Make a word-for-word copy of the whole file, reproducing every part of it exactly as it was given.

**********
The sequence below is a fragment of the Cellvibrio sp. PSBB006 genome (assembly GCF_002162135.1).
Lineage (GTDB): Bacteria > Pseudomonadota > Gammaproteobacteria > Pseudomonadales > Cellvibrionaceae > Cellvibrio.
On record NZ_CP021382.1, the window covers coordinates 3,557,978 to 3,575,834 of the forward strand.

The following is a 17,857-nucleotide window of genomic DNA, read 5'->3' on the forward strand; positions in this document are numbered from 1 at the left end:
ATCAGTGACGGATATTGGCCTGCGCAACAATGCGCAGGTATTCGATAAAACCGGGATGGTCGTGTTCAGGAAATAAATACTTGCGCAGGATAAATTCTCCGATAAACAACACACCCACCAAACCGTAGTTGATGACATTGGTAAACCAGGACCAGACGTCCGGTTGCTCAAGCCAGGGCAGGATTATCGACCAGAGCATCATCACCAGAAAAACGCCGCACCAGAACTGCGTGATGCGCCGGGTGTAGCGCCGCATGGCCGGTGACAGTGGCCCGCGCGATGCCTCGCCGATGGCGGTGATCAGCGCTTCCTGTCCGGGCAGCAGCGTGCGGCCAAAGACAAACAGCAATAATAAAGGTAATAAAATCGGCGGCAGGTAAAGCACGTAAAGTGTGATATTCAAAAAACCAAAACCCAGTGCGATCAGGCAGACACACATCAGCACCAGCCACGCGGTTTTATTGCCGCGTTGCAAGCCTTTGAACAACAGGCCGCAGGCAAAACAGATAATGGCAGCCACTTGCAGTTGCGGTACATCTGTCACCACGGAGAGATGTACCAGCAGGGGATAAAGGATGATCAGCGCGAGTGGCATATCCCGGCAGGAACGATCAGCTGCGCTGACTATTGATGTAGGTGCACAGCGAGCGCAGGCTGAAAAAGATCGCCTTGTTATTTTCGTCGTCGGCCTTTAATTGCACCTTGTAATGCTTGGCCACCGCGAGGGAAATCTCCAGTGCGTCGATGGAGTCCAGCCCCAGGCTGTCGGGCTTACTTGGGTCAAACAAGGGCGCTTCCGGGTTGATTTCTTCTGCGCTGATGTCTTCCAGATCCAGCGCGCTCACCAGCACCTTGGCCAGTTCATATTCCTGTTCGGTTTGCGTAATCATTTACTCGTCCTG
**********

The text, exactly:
The sequence below is a fragment of the Cellvibrio sp. PSBB006 genome (assembly GCF_002162135.1).
Lineage (GTDB): Bacteria > Pseudomonadota > Gammaproteobacteria > Pseudomonadales > Cellvibrionaceae > Cellvibrio.
On record NZ_CP021382.1, the window covers coordinates 3,557,978 to 3,575,834 of the forward strand.

The following is a 17,857-nucleotide window of genomic DNA, read 5'->3' on the forward strand; positions in this document are numbered from 1 at the left end:
ATCAGTGACGGATATTGGCCTGCGCAACAATGCGCAGGTATTCGATAAAACCGGGATGGTCGTGTTCAGGAAATAAATACTTGCGCAGGATAAATTCTCCGATAAACAACACACCCACCAAACCGTAGTTGATGACATTGGTAAACCAGGACCAGACGTCCGGTTGCTCAAGCCAGGGCAGGATTATCGACCAGAGCATCATCACCAGAAAAACGCCGCACCAGAACTGCGTGATGCGCCGGGTGTAGCGCCGCATGGCCGGTGACAGTGGCCCGCGCGATGCCTCGCCGATGGCGGTGATCAGCGCTTCCTGTCCGGGCAGCAGCGTGCGGCCAAAGACAAACAGCAATAATAAAGGTAATAAAATCGGCGGCAGGTAAAGCACGTAAAGTGTGATATTCAAAAAACCAAAACCCAGTGCGATCAGGCAGACACACATCAGCACCAGCCACGCGGTTTTATTGCCGCGTTGCAAGCCTTTGAACAACAGGCCGCAGGCAAAACAGATAATGGCAGCCACTTGCAGTTGCGGTACATCTGTCACCACGGAGAGATGTACCAGCAGGGGATAAAGGATGATCAGCGCGAGTGGCATATCCCGGCAGGAACGATCAGCTGCGCTGACTATTGATGTAGGTGCACAGCGAGCGCAGGCTGAAAAAGATCGCCTTGTTATTTTCGTCGTCGGCCTTTAATTGCACCTTGTAATGCTTGGCCACCGCGAGGGAAATCTCCAGTGCGTCGATGGAGTCCAGCCCCAGGCTGTCGGGCTTACTTGGGTCAAACAAGGGCGCTTCCGGGTTGATTTCTTCTGCGCTGATGTCTTCCAGATCCAGCGCGCTCACCAGCACCTTGGCCAGTTCATATTCCTGTTCGGTTTGCGTAATCATTTACTCGTCCTG